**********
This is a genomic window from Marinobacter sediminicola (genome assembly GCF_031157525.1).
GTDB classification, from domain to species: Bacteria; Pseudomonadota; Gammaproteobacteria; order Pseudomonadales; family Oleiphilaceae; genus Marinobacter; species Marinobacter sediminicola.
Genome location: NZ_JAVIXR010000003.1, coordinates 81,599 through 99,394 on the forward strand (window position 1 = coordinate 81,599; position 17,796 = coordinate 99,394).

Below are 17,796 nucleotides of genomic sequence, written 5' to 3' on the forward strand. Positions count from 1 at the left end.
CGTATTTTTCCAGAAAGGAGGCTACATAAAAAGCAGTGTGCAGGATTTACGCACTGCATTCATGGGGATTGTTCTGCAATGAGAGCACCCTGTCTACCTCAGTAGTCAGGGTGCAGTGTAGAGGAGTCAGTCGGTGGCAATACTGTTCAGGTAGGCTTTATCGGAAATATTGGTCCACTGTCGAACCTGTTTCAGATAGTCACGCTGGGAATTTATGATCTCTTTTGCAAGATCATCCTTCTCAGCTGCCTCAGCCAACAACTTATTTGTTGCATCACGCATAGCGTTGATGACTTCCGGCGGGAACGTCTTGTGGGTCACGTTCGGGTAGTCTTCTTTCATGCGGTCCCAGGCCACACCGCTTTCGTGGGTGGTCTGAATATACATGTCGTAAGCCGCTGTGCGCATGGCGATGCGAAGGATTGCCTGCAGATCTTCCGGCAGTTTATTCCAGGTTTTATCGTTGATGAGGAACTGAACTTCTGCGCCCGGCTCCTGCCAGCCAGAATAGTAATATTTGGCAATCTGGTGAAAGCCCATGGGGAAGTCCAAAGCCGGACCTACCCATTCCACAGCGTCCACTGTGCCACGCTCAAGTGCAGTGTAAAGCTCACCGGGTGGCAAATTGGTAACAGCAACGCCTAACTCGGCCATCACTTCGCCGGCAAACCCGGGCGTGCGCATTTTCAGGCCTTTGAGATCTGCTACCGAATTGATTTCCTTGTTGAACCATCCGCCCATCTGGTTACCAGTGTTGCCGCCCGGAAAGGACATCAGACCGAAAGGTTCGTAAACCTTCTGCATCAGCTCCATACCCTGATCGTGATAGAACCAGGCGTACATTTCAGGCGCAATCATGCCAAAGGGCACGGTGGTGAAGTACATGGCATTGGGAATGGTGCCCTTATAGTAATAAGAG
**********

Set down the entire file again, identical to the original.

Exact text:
This is a genomic window from Marinobacter sediminicola (genome assembly GCF_031157525.1).
GTDB classification, from domain to species: Bacteria; Pseudomonadota; Gammaproteobacteria; order Pseudomonadales; family Oleiphilaceae; genus Marinobacter; species Marinobacter sediminicola.
Genome location: NZ_JAVIXR010000003.1, coordinates 81,599 through 99,394 on the forward strand (window position 1 = coordinate 81,599; position 17,796 = coordinate 99,394).

Below are 17,796 nucleotides of genomic sequence, written 5' to 3' on the forward strand. Positions count from 1 at the left end.
CGTATTTTTCCAGAAAGGAGGCTACATAAAAAGCAGTGTGCAGGATTTACGCACTGCATTCATGGGGATTGTTCTGCAATGAGAGCACCCTGTCTACCTCAGTAGTCAGGGTGCAGTGTAGAGGAGTCAGTCGGTGGCAATACTGTTCAGGTAGGCTTTATCGGAAATATTGGTCCACTGTCGAACCTGTTTCAGATAGTCACGCTGGGAATTTATGATCTCTTTTGCAAGATCATCCTTCTCAGCTGCCTCAGCCAACAACTTATTTGTTGCATCACGCATAGCGTTGATGACTTCCGGCGGGAACGTCTTGTGGGTCACGTTCGGGTAGTCTTCTTTCATGCGGTCCCAGGCCACACCGCTTTCGTGGGTGGTCTGAATATACATGTCGTAAGCCGCTGTGCGCATGGCGATGCGAAGGATTGCCTGCAGATCTTCCGGCAGTTTATTCCAGGTTTTATCGTTGATGAGGAACTGAACTTCTGCGCCCGGCTCCTGCCAGCCAGAATAGTAATATTTGGCAATCTGGTGAAAGCCCATGGGGAAGTCCAAAGCCGGACCTACCCATTCCACAGCGTCCACTGTGCCACGCTCAAGTGCAGTGTAAAGCTCACCGGGTGGCAAATTGGTAACAGCAACGCCTAACTCGGCCATCACTTCGCCGGCAAACCCGGGCGTGCGCATTTTCAGGCCTTTGAGATCTGCTACCGAATTGATTTCCTTGTTGAACCATCCGCCCATCTGGTTACCAGTGTTGCCGCCCGGAAAGGACATCAGACCGAAAGGTTCGTAAACCTTCTGCATCAGCTCCATACCCTGATCGTGATAGAACCAGGCGTACATTTCAGGCGCAATCATGCCAAAGGGCACGGTGGTGAAGTACATGGCATTGGGAATGGTGCCCTTATAGTAATAAGAG